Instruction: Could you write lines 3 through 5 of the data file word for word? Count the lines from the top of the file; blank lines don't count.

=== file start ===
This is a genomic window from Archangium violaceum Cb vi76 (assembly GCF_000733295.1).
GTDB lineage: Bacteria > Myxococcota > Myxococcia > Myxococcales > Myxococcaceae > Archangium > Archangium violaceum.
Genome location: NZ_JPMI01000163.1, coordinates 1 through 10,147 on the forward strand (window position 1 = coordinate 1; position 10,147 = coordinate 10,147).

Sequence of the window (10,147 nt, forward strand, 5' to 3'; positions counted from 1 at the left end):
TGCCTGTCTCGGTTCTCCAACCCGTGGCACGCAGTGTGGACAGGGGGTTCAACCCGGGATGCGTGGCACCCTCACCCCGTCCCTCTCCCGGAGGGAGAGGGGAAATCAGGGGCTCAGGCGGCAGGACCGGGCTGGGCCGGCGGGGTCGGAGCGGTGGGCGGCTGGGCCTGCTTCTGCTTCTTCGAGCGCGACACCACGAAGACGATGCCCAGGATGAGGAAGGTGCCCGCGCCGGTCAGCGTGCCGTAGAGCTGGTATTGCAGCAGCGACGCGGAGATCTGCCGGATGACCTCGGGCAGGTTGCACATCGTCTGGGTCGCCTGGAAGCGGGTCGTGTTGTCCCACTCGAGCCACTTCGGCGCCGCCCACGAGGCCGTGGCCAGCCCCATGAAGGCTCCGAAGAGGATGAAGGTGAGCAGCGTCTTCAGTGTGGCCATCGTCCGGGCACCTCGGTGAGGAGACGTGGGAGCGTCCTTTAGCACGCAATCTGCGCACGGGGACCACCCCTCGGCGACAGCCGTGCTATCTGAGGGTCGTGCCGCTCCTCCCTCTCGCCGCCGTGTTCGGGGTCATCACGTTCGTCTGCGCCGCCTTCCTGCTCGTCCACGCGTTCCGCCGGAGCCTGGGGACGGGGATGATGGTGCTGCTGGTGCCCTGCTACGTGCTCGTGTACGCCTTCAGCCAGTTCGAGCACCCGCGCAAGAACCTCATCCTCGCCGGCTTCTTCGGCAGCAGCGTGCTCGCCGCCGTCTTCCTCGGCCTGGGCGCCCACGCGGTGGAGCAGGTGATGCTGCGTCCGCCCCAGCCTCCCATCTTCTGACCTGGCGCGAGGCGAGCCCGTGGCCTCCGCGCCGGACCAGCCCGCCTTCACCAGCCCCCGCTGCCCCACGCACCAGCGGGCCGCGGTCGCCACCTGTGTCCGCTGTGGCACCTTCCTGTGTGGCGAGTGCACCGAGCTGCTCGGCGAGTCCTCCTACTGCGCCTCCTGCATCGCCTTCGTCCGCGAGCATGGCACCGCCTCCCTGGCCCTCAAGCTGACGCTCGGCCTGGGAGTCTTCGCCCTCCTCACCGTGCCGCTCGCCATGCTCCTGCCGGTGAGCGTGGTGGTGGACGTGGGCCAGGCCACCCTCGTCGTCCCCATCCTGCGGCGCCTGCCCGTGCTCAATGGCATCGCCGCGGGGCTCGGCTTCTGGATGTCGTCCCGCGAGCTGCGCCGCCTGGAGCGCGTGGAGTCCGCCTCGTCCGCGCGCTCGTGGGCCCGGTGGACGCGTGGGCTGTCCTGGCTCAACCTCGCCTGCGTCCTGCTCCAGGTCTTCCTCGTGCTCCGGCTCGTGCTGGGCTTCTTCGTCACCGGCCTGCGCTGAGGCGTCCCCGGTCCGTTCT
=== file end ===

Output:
Genome location: NZ_JPMI01000163.1, coordinates 1 through 10,147 on the forward strand (window position 1 = coordinate 1; position 10,147 = coordinate 10,147).

Sequence of the window (10,147 nt, forward strand, 5' to 3'; positions counted from 1 at the left end):
TGCCTGTCTCGGTTCTCCAACCCGTGGCACGCAGTGTGGACAGGGGGTTCAACCCGGGATGCGTGGCACCCTCACCCCGTCCCTCTCCCGGAGGGAGAGGGGAAATCAGGGGCTCAGGCGGCAGGACCGGGCTGGGCCGGCGGGGTCGGAGCGGTGGGCGGCTGGGCCTGCTTCTGCTTCTTCGAGCGCGACACCACGAAGACGATGCCCAGGATGAGGAAGGTGCCCGCGCCGGTCAGCGTGCCGTAGAGCTGGTATTGCAGCAGCGACGCGGAGATCTGCCGGATGACCTCGGGCAGGTTGCACATCGTCTGGGTCGCCTGGAAGCGGGTCGTGTTGTCCCACTCGAGCCACTTCGGCGCCGCCCACGAGGCCGTGGCCAGCCCCATGAAGGCTCCGAAGAGGATGAAGGTGAGCAGCGTCTTCAGTGTGGCCATCGTCCGGGCACCTCGGTGAGGAGACGTGGGAGCGTCCTTTAGCACGCAATCTGCGCACGGGGACCACCCCTCGGCGACAGCCGTGCTATCTGAGGGTCGTGCCGCTCCTCCCTCTCGCCGCCGTGTTCGGGGTCATCACGTTCGTCTGCGCCGCCTTCCTGCTCGTCCACGCGTTCCGCCGGAGCCTGGGGACGGGGATGATGGTGCTGCTGGTGCCCTGCTACGTGCTCGTGTACGCCTTCAGCCAGTTCGAGCACCCGCGCAAGAACCTCATCCTCGCCGGCTTCTTCGGCAGCAGCGTGCTCGCCGCCGTCTTCCTCGGCCTGGGCGCCCACGCGGTGGAGCAGGTGATGCTGCGTCCGCCCCAGCCTCCCATCTTCTGACCTGGCGCGAGGCGAGCCCGTGGCCTCCGCGCCGGACCAGCCCGCCTTCACCAGCCCCCGCTGCCCCACGCACCAGCGGGCCGCGGTCGCCACCTGTGTCCGCTGTGGCACCTTCCTGTGTGGCGAGTGCACCGAGCTGCTCGGCGAGTCCTCCTACTGCGCCTCCTGCATCGCCTTCGTCCGCGAGCATGGCACCGCCTCCCTGGCCCTCAAGCTGACGCTCGGCCTGGGAGTCTTCGCCCTCCTCACCGTGCCGCTCGCCATGCTCCTGCCGGTGAGCGTGGTGGTGGACGTGGGCCAGGCCACCCTCGTCGTCCCCATCCTGCGGCGCCTGCCCGTGCTCAATGGCATCGCCGCGGGGCTCGGCTTCTGGATGTCGTCCCGCGAGCTGCGCCGCCTGGAGCGCGTGGAGTCCGCCTCGTCCGCGCGCTCGTGGGCCCGGTGGACGCGTGGGCTGTCCTGGCTCAACCTCGCCTGCGTCCTGCTCCAGGTCTTCCTCGTGCTCCGGCTCGTGCTGGGCTTCTTCGTCACCGGCCTGCGCTGAGGCGTCCCCGGTCCGTTCT